In a move that seemed like somewhat of a tandem, yet pre-emptive strike against the other competitor, both Fort Worth-based American Airlines and Aerolineas Argentinas announced major capacity boosts today on their Miami to Buenos Aires Ministro Pistarini Ezeiza International (EZE) flights starting this October. At present, American flies twice daily from Miami to Buenos Aires, whereas Aerolineas flies only once. Starting October 1, 2012, Aerolineas will launch a second daily flight between the two cities, and commencing October 28, 2012, American will launch a third daily flight between the same markets, representing a capacity boost of 166%.
Interestingly, not only did both announcements take place 20 minutes apart after both flights were loaded into the system, but also each of them will depart from the traditional practice of overnight flights between North America and deep South America city pairs. At present, virtually every major flight between a North American gateway city (Chicago, Dallas/Ft. Worth, Houston, Miami, Orlando, Atlanta, New York/Newark, Washington D.C., Charlotte, Toronto, Detroit, Los Angeles and Mexico City) linked to a deep South American market in Chile, Bolivia, Brazil, Argentina and Uruguay, utilizes a “night flight” departing in the evening on both sides of the equator, and arriving in the early morning on the opposite side.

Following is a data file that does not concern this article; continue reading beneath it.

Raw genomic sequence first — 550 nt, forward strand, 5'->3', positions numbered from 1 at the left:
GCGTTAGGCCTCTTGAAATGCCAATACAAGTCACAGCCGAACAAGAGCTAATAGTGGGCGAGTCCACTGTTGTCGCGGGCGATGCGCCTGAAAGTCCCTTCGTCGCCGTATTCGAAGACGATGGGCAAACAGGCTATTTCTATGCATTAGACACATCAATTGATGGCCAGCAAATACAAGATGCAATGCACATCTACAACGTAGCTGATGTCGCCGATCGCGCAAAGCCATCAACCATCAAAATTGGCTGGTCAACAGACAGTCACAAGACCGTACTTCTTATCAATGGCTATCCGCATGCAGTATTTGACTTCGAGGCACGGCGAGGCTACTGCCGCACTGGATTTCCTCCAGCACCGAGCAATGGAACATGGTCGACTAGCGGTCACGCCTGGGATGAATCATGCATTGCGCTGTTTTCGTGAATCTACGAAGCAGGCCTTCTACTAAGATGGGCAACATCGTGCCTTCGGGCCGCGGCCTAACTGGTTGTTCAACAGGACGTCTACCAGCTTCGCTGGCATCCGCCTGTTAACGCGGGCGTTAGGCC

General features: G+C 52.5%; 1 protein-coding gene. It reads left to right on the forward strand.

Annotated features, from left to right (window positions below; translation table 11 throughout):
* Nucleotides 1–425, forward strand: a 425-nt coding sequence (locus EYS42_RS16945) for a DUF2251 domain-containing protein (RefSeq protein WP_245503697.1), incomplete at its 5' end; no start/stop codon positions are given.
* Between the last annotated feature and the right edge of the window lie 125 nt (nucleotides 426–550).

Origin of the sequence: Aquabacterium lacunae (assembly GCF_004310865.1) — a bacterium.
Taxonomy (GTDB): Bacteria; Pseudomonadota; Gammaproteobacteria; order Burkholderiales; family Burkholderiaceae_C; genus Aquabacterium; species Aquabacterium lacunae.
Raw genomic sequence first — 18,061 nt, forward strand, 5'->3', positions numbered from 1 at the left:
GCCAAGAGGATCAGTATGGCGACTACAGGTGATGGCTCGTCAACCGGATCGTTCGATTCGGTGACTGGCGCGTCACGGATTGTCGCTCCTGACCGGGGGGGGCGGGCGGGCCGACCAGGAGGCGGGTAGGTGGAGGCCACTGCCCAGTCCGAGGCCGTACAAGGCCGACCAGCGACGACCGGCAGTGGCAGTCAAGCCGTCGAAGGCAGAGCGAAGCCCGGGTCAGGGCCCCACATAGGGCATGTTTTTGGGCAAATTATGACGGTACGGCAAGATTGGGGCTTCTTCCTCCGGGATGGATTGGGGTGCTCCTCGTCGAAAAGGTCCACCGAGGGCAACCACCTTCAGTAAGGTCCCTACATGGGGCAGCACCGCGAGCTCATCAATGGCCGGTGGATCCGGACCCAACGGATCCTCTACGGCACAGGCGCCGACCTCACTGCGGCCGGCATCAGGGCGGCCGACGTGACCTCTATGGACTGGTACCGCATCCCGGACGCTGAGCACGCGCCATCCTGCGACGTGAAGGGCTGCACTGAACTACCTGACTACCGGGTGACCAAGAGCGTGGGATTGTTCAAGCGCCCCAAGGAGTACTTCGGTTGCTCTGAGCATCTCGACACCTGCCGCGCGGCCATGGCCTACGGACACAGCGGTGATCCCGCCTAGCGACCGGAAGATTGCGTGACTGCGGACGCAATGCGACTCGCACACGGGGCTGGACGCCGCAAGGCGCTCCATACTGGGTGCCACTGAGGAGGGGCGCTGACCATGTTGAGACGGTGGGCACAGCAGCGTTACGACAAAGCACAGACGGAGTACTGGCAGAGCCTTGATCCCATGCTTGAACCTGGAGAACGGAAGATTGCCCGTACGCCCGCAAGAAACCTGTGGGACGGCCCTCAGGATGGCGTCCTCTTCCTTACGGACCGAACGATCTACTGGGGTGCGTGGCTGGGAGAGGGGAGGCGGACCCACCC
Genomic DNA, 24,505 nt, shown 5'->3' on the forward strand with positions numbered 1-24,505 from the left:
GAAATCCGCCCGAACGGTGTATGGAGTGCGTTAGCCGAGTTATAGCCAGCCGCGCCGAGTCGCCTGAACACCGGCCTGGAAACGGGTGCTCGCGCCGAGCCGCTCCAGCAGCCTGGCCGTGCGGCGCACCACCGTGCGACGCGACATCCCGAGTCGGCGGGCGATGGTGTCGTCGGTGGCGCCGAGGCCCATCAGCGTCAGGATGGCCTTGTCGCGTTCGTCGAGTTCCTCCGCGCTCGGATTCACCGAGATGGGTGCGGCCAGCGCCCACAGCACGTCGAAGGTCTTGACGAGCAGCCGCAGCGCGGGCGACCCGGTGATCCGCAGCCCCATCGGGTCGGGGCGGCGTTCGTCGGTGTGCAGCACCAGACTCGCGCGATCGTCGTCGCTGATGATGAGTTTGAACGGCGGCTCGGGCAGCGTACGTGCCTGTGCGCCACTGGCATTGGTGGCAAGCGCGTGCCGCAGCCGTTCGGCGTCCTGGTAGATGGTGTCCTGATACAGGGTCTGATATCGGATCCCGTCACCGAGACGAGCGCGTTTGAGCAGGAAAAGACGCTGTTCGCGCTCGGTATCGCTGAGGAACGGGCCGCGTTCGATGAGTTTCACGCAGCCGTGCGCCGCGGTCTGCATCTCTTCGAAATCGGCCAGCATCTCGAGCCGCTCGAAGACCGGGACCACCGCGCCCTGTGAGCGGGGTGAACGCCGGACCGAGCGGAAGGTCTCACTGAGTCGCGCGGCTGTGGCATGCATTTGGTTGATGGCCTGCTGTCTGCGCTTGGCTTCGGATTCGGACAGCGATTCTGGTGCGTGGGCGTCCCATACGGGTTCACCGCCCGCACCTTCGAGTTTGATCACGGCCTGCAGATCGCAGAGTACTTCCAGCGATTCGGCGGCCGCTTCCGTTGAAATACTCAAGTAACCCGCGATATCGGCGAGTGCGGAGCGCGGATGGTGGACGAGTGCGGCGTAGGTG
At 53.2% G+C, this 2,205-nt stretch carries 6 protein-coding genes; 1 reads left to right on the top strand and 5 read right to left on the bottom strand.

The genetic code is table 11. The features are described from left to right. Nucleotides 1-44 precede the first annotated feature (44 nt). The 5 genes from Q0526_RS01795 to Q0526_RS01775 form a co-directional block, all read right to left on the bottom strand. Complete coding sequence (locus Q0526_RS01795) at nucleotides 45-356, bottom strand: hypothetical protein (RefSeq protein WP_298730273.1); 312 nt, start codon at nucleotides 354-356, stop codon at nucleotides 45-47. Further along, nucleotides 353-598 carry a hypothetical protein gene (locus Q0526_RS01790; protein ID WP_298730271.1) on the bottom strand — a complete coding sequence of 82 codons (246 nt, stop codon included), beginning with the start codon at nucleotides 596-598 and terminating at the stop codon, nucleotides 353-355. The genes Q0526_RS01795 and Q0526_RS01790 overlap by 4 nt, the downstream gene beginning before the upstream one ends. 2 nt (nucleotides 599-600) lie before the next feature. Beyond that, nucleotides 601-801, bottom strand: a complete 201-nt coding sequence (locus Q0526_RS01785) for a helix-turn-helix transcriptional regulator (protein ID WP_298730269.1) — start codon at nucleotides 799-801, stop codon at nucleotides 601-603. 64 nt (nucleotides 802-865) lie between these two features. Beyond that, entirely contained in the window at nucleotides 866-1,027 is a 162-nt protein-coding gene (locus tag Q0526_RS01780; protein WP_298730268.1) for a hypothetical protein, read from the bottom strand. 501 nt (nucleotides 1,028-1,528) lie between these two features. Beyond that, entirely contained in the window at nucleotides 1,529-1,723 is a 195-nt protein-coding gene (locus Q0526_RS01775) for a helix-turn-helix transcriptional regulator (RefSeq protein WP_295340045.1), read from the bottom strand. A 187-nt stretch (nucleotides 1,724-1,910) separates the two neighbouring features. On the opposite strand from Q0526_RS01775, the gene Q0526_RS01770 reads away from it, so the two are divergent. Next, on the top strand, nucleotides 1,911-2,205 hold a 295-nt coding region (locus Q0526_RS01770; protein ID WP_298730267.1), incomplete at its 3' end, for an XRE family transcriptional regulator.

The logic behind this flight timing is due to the fact that North and South American countries generally fall within the same Worldwide Time Zones (if not the same one, then over a standard deviation of 2-3 hours difference) which is obviously in contrast to other long-haul markets in Europe, Asia, Africa and Oceania. As such, premium and frequent travelers generally enjoy the concept of flying on an 8 to 10 hour journey during their regular sleep window instead of losing an entire working day traveling. Although the downside is that the airline has to park their aircraft on the tarmac during the entire day (where it sits idly and lowers utilization rate) the sunk cost of non-utilization are recouped by the high revenue paid by passengers on these often packed flights.
At present, the only market which provides a seasonal day-flight to the US hails from high-volume São Paulo, Brazil, but Buenos Aires is soon to join that list once AA and AR commence the new flights using this schedule:
- AA999 MIA1045 – 2140EZE 777 D
- AA934 EZE1100 – 1805MIA 777 D
- AR1304 EZE0845 – 1655MIA 343 D
- AR1305 MIA1900 – 0500+1EZE 343 D